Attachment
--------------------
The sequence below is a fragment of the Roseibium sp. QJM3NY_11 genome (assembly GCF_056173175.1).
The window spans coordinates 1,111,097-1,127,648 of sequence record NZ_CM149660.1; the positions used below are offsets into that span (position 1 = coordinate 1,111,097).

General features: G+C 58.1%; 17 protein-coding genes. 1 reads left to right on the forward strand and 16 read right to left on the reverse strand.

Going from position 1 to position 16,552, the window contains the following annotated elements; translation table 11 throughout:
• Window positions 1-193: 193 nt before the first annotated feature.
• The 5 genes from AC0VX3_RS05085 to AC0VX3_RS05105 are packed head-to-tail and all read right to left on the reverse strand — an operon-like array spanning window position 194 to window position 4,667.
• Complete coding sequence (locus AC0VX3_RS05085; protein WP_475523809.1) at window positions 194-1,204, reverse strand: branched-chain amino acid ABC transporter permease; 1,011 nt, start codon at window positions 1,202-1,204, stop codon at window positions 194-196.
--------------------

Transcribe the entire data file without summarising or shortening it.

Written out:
The sequence below is a fragment of the Roseibium sp. QJM3NY_11 genome (assembly GCF_056173175.1).
The window spans coordinates 1,111,097-1,127,648 of sequence record NZ_CM149660.1; the positions used below are offsets into that span (position 1 = coordinate 1,111,097).

General features: G+C 58.1%; 17 protein-coding genes. 1 reads left to right on the forward strand and 16 read right to left on the reverse strand.

Going from position 1 to position 16,552, the window contains the following annotated elements; translation table 11 throughout:
• Window positions 1-193: 193 nt before the first annotated feature.
• The 5 genes from AC0VX3_RS05085 to AC0VX3_RS05105 are packed head-to-tail and all read right to left on the reverse strand — an operon-like array spanning window position 194 to window position 4,667.
• Complete coding sequence (locus AC0VX3_RS05085; protein WP_475523809.1) at window positions 194-1,204, reverse strand: branched-chain amino acid ABC transporter permease; 1,011 nt, start codon at window positions 1,202-1,204, stop codon at window positions 194-196.